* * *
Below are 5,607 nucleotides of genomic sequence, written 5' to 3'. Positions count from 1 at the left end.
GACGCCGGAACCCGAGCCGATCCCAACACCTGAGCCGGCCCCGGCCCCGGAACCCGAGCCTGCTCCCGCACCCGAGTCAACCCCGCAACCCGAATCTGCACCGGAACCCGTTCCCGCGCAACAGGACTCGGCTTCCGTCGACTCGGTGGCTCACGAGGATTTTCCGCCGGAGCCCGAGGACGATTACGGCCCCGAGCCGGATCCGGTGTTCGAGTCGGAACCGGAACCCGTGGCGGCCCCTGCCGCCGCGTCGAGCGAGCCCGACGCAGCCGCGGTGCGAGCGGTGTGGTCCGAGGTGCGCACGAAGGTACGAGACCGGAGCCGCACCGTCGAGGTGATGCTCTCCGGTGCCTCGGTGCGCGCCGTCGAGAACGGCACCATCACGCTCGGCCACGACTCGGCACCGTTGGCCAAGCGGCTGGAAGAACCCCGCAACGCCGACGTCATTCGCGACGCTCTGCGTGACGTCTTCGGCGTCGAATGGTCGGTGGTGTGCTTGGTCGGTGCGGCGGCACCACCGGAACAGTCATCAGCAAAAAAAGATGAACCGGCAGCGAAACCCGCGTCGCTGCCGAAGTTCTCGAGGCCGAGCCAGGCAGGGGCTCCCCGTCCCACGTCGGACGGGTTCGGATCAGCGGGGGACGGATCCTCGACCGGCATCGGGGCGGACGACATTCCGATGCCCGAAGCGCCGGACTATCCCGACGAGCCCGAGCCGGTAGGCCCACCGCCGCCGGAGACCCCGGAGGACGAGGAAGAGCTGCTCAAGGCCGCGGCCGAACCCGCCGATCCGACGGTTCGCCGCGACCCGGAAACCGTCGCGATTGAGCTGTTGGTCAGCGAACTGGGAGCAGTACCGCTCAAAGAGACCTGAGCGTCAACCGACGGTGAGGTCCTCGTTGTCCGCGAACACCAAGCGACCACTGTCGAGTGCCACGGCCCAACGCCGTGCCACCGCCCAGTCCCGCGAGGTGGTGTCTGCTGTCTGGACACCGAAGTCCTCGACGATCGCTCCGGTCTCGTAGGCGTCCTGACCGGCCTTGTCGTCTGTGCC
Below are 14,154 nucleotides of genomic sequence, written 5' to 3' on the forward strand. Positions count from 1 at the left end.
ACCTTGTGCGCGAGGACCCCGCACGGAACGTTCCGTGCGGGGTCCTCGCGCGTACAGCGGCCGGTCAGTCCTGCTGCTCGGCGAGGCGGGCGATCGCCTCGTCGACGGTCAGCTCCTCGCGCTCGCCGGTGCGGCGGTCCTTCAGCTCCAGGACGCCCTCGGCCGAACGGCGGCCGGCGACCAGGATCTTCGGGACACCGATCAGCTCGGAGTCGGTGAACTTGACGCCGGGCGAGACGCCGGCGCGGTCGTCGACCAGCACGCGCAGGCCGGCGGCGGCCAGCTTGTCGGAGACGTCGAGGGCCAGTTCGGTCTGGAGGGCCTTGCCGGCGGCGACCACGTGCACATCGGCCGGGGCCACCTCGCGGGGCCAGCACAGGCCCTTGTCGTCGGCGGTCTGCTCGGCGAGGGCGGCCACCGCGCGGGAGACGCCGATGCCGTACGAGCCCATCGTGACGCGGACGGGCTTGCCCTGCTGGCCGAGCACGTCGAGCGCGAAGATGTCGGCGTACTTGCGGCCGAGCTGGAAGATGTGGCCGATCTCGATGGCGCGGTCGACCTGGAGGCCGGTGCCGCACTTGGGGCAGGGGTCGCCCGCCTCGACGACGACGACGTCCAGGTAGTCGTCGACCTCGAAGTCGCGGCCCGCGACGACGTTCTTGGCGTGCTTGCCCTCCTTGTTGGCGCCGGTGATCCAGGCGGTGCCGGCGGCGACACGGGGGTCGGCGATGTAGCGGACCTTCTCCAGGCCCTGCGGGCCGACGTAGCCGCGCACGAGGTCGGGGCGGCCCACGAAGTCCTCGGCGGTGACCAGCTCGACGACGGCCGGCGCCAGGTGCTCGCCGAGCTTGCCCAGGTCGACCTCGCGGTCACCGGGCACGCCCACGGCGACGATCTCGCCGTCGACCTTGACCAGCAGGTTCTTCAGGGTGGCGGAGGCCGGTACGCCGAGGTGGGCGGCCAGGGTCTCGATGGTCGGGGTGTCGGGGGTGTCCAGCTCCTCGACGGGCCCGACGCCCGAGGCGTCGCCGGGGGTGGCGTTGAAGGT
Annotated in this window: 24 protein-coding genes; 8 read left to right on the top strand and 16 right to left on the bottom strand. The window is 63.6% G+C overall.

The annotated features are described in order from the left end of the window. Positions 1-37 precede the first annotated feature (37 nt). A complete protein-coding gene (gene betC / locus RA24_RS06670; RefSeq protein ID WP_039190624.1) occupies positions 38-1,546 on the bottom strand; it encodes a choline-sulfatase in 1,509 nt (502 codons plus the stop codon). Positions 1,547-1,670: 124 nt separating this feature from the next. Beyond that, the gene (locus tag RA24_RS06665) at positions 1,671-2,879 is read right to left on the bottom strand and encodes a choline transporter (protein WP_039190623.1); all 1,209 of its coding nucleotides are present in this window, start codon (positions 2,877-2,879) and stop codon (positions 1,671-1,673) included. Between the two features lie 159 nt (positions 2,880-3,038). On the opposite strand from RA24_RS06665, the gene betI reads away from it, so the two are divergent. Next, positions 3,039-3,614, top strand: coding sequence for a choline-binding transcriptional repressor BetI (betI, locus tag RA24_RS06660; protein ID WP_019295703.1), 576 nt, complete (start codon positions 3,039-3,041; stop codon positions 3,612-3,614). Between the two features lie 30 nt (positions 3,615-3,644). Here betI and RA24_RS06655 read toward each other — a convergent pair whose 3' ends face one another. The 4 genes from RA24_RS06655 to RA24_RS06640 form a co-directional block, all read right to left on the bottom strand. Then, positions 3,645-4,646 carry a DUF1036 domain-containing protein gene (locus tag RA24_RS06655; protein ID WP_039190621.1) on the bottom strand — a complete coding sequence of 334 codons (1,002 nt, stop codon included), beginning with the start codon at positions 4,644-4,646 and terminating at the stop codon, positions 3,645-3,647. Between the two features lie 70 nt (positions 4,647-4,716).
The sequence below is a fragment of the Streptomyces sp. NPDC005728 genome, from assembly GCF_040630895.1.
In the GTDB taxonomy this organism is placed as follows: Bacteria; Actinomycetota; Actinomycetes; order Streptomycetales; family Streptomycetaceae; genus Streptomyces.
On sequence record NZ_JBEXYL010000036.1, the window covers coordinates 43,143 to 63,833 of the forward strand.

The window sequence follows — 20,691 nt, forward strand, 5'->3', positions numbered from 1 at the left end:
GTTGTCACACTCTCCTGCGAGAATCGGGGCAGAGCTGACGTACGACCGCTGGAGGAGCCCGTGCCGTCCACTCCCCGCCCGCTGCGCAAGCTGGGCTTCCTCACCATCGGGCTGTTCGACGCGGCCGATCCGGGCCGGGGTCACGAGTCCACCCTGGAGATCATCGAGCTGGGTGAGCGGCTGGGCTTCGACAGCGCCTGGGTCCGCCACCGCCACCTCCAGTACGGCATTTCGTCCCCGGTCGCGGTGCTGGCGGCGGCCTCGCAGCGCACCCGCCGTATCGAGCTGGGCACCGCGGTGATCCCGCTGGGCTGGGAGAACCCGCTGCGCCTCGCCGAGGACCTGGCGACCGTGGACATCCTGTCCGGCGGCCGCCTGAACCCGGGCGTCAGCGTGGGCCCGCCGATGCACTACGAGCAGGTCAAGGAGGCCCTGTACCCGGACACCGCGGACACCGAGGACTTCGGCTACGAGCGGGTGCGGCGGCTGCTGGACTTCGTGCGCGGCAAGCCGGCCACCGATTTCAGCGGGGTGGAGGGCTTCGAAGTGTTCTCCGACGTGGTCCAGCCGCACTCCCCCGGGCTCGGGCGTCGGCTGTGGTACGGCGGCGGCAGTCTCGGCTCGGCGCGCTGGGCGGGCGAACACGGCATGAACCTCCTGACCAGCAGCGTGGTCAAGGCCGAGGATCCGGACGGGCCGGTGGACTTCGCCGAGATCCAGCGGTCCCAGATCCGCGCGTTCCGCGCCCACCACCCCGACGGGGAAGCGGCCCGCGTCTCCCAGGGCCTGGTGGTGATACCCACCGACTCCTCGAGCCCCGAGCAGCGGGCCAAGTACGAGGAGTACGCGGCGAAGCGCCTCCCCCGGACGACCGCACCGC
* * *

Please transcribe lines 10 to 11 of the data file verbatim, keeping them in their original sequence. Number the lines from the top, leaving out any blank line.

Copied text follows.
The window sequence follows — 20,691 nt, forward strand, 5'->3', positions numbered from 1 at the left end:
GTTGTCACACTCTCCTGCGAGAATCGGGGCAGAGCTGACGTACGACCGCTGGAGGAGCCCGTGCCGTCCACTCCCCGCCCGCTGCGCAAGCTGGGCTTCCTCACCATCGGGCTGTTCGACGCGGCCGATCCGGGCCGGGGTCACGAGTCCACCCTGGAGATCATCGAGCTGGGTGAGCGGCTGGGCTTCGACAGCGCCTGGGTCCGCCACCGCCACCTCCAGTACGGCATTTCGTCCCCGGTCGCGGTGCTGGCGGCGGCCTCGCAGCGCACCCGCCGTATCGAGCTGGGCACCGCGGTGATCCCGCTGGGCTGGGAGAACCCGCTGCGCCTCGCCGAGGACCTGGCGACCGTGGACATCCTGTCCGGCGGCCGCCTGAACCCGGGCGTCAGCGTGGGCCCGCCGATGCACTACGAGCAGGTCAAGGAGGCCCTGTACCCGGACACCGCGGACACCGAGGACTTCGGCTACGAGCGGGTGCGGCGGCTGCTGGACTTCGTGCGCGGCAAGCCGGCCACCGATTTCAGCGGGGTGGAGGGCTTCGAAGTGTTCTCCGACGTGGTCCAGCCGCACTCCCCCGGGCTCGGGCGTCGGCTGTGGTACGGCGGCGGCAGTCTCGGCTCGGCGCGCTGGGCGGGCGAACACGGCATGAACCTCCTGACCAGCAGCGTGGTCAAGGCCGAGGATCCGGACGGGCCGGTGGACTTCGCCGAGATCCAGCGGTCCCAGATCCGCGCGTTCCGCGCCCACCACCCCGACGGGGAAGCGGCCCGCGTCTCCCAGGGCCTGGTGGTGATACCCACCGACTCCTCGAGCCCCGAGCAGCGGGCCAAGTACGAGGAGTACGCGGCGAAGCGCCTCCCCCGGACGACCGCACCGC